Errors in prescribing or administering IV fluids can result in adverse events caused by inadequate or excessive provision. These events include abnormalities in plasma electrolytes and glucose (hyponatraemia [decreased sodium in the blood; defined as plasma sodium less than 135 mmol/litre] and hypernatraemia [increased sodium in the blood; defined as plasma sodium greater than 145 mmol/litre]) and clinical consequences such as hypovolaemia (decreased blood volume) and poor organ perfusion (lack of blood circulating through the organs), hypervolaemia (increased blood volume), cerebral oedema (brain swelling) and heart failure. Failure to correct imbalances and deliver correct fluids can have a significant impact on morbidity and mortality.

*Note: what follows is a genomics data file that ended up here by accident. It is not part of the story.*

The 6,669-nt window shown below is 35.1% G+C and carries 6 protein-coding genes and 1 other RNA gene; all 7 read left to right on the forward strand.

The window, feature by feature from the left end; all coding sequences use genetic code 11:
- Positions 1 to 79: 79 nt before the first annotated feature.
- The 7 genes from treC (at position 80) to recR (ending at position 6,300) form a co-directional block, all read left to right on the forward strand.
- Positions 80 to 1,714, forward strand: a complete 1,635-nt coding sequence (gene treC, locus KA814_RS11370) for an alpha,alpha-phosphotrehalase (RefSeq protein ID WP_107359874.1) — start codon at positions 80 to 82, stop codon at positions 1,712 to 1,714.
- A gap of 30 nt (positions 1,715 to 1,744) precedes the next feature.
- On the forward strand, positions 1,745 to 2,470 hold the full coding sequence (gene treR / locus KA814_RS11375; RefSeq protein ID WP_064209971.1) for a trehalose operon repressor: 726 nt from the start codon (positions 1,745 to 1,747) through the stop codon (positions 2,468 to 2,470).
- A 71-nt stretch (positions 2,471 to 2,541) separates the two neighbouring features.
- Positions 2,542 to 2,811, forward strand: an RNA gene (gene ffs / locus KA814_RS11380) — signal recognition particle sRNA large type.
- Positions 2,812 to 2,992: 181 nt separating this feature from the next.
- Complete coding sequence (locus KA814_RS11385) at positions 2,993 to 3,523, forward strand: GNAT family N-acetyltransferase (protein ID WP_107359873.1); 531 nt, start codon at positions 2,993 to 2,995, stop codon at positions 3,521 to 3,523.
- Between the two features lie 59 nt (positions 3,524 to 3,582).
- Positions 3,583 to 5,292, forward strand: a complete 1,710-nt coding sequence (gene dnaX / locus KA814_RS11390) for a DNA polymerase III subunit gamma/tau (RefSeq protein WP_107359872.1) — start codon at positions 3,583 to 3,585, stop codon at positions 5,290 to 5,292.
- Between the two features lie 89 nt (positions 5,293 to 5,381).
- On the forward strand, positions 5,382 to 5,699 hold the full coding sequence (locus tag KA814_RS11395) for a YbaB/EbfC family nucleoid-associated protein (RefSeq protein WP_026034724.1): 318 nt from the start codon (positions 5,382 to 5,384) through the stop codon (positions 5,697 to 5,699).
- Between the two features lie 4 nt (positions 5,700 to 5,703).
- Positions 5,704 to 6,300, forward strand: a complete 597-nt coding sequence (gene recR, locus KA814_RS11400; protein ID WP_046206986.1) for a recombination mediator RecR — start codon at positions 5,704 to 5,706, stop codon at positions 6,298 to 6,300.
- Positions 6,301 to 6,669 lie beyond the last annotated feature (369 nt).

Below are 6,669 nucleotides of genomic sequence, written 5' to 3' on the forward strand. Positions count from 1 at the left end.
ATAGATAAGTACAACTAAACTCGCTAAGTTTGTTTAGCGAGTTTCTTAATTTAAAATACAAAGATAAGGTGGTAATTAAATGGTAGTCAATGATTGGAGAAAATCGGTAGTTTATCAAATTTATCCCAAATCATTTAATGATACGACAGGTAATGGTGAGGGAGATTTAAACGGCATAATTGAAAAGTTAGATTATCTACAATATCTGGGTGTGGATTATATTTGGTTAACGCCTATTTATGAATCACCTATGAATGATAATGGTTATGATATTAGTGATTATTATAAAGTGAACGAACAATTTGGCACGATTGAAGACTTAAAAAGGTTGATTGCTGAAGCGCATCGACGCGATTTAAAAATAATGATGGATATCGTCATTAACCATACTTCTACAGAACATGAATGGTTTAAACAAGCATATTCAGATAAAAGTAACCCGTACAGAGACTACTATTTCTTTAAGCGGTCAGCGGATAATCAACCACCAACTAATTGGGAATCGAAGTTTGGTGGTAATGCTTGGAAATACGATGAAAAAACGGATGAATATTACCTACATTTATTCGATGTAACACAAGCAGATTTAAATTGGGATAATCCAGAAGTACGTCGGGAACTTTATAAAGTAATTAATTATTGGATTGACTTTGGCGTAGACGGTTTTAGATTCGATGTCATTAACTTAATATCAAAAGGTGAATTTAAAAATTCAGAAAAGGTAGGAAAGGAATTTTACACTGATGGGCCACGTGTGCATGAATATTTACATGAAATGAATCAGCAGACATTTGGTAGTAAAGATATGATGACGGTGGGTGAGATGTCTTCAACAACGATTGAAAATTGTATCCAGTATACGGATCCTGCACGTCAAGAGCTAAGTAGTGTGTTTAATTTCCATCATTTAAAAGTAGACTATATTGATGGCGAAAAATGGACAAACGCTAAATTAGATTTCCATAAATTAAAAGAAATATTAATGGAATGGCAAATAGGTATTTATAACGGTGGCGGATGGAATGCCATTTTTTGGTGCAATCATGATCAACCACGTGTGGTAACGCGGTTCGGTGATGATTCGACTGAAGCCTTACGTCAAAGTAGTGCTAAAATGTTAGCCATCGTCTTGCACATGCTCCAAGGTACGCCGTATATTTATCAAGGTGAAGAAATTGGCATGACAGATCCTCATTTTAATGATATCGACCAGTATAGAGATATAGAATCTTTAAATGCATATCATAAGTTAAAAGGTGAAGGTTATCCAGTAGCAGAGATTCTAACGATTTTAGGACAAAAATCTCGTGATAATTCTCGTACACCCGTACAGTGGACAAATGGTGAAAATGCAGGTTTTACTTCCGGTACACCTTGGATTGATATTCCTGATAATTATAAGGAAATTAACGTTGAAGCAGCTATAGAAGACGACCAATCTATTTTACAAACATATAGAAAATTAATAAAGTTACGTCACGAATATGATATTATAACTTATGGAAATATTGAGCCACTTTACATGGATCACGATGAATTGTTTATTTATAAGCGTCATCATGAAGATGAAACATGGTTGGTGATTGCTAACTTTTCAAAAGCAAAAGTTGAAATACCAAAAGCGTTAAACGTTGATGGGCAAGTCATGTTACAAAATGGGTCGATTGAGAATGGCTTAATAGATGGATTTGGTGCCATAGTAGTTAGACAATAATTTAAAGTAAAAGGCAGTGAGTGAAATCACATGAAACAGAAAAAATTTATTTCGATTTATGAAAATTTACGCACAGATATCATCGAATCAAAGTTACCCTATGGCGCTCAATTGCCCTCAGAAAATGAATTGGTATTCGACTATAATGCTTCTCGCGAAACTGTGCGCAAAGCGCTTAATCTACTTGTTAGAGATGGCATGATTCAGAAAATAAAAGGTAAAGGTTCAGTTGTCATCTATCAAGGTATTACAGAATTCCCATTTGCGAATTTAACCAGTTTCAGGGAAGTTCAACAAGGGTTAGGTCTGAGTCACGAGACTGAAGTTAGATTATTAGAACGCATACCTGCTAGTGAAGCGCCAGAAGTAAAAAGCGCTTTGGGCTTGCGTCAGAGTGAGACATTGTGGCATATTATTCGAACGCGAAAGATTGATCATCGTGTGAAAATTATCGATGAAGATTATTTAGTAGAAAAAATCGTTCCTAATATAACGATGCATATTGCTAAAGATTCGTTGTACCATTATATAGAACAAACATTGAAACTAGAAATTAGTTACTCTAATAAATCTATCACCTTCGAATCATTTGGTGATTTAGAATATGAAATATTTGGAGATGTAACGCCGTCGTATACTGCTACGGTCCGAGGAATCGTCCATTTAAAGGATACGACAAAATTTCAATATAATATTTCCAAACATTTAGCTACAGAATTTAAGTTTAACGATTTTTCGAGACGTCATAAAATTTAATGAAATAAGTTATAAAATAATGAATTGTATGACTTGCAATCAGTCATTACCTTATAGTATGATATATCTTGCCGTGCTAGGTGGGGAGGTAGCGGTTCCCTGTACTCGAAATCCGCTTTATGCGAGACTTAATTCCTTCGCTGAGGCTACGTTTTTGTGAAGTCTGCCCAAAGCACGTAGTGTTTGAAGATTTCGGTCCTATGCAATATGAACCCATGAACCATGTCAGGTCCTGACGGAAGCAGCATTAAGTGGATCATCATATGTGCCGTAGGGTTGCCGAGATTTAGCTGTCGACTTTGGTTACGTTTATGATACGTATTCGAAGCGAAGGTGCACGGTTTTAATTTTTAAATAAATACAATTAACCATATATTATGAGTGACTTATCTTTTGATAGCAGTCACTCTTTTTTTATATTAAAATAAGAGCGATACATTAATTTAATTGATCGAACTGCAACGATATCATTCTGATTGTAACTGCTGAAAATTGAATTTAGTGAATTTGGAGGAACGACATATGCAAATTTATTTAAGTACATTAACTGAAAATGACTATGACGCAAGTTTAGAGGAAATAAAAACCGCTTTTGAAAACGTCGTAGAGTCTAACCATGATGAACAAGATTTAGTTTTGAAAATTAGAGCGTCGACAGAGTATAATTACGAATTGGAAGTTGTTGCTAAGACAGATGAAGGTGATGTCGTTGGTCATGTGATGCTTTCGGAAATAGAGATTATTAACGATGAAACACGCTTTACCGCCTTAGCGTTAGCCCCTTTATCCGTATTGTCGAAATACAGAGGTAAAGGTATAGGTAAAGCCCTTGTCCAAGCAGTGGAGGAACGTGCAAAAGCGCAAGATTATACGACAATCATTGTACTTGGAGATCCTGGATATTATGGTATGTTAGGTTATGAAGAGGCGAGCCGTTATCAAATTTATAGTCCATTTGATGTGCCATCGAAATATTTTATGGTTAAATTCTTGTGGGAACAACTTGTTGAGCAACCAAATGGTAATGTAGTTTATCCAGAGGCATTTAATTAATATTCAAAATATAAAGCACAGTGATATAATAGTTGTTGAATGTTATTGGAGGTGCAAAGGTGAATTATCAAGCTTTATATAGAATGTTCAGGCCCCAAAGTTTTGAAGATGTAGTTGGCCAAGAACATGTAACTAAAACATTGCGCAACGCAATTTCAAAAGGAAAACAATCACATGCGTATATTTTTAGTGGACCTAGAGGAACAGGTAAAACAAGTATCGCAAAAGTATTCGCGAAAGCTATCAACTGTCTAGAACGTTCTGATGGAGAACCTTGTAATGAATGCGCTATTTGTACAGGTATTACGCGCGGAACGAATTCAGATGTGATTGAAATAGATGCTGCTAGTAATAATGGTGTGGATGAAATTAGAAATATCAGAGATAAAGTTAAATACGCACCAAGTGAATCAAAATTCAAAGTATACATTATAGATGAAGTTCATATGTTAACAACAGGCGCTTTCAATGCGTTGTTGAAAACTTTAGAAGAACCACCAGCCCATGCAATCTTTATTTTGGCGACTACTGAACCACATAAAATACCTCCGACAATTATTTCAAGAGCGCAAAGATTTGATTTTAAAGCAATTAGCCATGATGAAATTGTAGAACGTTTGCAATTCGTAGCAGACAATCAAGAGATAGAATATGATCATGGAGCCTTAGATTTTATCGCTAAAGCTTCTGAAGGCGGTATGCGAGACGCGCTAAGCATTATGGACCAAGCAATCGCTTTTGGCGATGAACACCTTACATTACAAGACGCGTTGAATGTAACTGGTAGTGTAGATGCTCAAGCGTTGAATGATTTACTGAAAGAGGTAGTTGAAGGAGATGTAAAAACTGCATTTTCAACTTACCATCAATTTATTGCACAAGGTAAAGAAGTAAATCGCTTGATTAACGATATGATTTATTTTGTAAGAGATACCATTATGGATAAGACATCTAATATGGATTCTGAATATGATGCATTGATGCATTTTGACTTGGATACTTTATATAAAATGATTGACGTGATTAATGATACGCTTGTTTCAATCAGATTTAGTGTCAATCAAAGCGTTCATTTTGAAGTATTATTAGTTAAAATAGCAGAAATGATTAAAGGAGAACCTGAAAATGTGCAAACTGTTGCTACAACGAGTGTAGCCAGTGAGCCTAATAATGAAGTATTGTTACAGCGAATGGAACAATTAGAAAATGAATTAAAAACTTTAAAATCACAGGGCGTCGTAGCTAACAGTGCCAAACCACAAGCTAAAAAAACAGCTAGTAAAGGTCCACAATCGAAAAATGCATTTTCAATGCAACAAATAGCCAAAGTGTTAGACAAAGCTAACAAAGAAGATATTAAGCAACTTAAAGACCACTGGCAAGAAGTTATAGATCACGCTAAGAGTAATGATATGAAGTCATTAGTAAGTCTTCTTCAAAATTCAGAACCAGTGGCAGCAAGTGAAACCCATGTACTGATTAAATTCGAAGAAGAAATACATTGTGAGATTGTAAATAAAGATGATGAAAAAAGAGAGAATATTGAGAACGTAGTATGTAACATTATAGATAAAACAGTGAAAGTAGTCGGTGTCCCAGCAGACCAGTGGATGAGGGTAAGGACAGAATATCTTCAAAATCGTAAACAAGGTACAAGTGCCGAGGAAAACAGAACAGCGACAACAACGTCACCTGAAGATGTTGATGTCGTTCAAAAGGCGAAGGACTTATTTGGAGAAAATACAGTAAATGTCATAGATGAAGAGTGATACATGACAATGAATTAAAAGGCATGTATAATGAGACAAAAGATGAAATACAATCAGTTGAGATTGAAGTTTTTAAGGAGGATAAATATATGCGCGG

The quality standard is expected to contribute to improvements in the following outcomes:

  • patient safety incidents resulting from errors in IV fluid therapy

  • length of hospital stay

  • children's and young peoples' experience of inpatient services

  • mortality resulting from errors in IV fluid therapy.

How this quality standard supports delivery of outcome frameworks

NICE quality standards are a concise set of prioritised statements designed to drive measurable improvements in the 3 dimensions of quality – safety, experience and effectiveness of care – for a particular area of health or care. They are derived from high-quality guidance, such as that from NICE or other sources accredited by NICE. This quality standard, in conjunction with the guidance on which it is based, should contribute to the improvements outlined in the following 2 outcome frameworks published by the Department of Health:

Tables 1 and 2 show the outcomes, overarching indicators and improvement areas from the frameworks that the quality standard could contribute to achieving.

Table 1 NHS outcomes framework 2016–17


Overarching indicators and improvement areas

1 Preventing people from dying prematurely

Overarching indicators